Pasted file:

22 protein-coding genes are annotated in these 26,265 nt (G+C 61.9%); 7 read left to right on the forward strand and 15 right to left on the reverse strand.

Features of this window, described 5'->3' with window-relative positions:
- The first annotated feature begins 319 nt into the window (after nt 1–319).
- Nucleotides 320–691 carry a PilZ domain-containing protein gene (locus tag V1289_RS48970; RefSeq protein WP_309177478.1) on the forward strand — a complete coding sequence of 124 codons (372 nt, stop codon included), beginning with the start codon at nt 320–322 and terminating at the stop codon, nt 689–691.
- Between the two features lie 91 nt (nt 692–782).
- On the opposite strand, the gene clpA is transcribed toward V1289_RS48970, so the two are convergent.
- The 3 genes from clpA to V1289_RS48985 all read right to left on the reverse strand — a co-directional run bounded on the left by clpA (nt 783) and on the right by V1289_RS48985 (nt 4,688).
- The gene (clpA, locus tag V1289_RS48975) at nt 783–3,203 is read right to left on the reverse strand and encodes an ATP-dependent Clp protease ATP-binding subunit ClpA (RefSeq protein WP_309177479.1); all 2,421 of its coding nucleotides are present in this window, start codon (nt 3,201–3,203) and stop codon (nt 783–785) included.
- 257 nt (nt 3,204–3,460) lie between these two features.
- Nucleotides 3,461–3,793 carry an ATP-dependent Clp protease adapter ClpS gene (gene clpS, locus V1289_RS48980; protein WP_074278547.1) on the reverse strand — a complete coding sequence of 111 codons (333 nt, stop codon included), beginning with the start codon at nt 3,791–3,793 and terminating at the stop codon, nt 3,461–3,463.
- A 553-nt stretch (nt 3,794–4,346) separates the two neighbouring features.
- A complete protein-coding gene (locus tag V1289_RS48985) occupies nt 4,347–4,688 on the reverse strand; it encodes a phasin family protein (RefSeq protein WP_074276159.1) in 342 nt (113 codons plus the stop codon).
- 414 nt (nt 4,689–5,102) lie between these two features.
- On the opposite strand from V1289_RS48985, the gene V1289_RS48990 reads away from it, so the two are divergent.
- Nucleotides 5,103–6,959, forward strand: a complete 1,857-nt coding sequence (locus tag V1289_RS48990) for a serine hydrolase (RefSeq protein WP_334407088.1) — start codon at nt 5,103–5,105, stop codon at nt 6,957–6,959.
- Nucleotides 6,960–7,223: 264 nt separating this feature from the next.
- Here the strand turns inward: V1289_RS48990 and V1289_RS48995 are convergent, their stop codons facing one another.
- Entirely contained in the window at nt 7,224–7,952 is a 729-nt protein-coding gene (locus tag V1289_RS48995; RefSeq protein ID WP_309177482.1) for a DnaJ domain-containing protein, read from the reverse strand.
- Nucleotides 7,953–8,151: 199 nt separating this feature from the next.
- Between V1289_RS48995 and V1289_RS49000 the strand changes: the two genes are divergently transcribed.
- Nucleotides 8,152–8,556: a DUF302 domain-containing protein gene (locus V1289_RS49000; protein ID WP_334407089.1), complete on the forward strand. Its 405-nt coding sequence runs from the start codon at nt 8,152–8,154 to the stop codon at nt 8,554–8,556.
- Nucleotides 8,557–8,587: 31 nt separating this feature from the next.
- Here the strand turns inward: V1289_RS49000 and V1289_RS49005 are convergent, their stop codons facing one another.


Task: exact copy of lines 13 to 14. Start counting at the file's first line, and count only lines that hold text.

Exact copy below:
- 414 nt (nt 4,689–5,102) lie between these two features.
- On the opposite strand from V1289_RS48985, the gene V1289_RS48990 reads away from it, so the two are divergent.